The introduction of fast torpedo boats in the late 19th century was a serious concern to the era's naval strategists. In response, navies operating large ships introduced smaller ships to counter torpedo boats, mounting light quick-firing guns. These ships, which came to be called "torpedo boat destroyers" and later simply "destroyers", became larger and took on more roles, making torpedo attacks as well as defending against them, and eventually defending against submarines and aircraft. The destroyer eventually became the predominant type of surface warship in the guided missile age.
In the modern era, the old concept of a very small, fast, and cheap surface combatant with powerful offensive weapons is taken up by the "fast attack craft".
The American Civil War saw a number of innovations in naval warfare, including an early type of torpedo boat, armed with spar torpedoes. In 1861 President Lincoln instituted a naval blockade of Southern ports, which crippled the South's efforts to obtain war materiel from abroad. The South also lacked the means to construct a naval fleet capable of taking on the Union Navy on even terms. One strategy to counter the blockade saw the development of torpedo boats, small fast boats designed to attack the larger capital ships of the blockading fleet as a form of asymmetrical warfare.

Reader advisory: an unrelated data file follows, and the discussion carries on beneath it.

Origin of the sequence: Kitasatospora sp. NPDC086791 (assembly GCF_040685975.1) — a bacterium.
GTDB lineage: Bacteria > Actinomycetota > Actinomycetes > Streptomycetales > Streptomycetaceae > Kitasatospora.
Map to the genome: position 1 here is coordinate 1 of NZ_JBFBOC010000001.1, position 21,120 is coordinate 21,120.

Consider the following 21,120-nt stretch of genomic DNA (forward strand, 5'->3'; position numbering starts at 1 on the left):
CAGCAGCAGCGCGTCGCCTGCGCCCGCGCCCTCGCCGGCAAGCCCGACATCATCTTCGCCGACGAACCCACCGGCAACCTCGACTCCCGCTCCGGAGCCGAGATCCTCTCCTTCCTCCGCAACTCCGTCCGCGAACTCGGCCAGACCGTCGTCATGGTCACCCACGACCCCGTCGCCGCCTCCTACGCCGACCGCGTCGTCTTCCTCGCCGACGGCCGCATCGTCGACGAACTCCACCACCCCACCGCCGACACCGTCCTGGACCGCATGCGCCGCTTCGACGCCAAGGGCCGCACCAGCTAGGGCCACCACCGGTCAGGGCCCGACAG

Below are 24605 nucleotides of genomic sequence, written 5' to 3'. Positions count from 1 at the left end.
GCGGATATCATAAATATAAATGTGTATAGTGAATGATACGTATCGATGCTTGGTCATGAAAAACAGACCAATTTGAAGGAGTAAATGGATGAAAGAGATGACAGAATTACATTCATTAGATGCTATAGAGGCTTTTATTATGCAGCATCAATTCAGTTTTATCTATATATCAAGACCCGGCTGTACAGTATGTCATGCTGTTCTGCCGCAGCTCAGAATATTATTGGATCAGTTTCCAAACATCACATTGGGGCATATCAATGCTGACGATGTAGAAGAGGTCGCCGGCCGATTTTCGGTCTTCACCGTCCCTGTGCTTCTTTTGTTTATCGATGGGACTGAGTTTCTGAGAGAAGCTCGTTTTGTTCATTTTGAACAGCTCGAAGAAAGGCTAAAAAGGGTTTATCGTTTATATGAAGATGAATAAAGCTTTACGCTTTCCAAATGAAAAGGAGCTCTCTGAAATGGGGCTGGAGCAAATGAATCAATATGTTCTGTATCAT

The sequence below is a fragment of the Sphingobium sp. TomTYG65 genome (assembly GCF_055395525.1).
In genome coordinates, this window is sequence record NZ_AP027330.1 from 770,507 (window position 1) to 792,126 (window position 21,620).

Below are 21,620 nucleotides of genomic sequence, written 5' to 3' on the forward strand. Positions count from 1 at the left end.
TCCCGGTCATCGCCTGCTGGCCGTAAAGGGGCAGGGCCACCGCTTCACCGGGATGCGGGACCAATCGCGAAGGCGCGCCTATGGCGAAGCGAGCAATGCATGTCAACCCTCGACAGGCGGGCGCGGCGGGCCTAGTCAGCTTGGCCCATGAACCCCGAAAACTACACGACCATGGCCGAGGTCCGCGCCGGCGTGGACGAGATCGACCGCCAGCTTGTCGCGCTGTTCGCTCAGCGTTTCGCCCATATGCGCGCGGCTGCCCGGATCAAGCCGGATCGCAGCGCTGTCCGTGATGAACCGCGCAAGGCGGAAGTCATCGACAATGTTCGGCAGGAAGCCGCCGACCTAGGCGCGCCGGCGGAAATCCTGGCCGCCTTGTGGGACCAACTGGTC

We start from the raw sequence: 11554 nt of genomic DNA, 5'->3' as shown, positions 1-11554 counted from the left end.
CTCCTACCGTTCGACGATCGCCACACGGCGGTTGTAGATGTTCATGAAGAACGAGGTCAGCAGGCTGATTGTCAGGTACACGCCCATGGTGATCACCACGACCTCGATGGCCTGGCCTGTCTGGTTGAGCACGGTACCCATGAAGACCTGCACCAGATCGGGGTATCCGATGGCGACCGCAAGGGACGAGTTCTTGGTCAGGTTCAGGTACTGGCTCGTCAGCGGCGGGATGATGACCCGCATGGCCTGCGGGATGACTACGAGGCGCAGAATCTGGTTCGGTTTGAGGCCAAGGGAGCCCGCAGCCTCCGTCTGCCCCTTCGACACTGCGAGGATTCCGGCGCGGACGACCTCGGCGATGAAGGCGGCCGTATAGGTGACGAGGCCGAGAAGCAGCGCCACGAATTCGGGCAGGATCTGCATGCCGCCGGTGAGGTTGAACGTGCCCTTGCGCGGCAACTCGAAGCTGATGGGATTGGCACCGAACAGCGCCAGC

The David class of torpedo boats were steam powered with a partially enclosed hull. They were not true submarines but were semi-submersible; when ballasted, only the smokestack and few inches of the hull were above the water line. CSS Midge and CSS St. Patrick were David-class torpedo boats. CSS Squib and CSS Scorpion represented another class of torpedo boats that were also low built but had open decks and lacked the ballasting tanks found on the Davids.
The Confederate torpedo boats were armed with spar torpedoes. This was a charge of powder in a waterproof case, mounted to the bow of the torpedo boat below the water line on a long spar. The torpedo boat attacked by ramming her intended target, which stuck the torpedo to the target ship by means of a barb on the front of the torpedo. The torpedo boat would back away to a safe distance and detonate the torpedo, usually by means of a long cord attached to a trigger.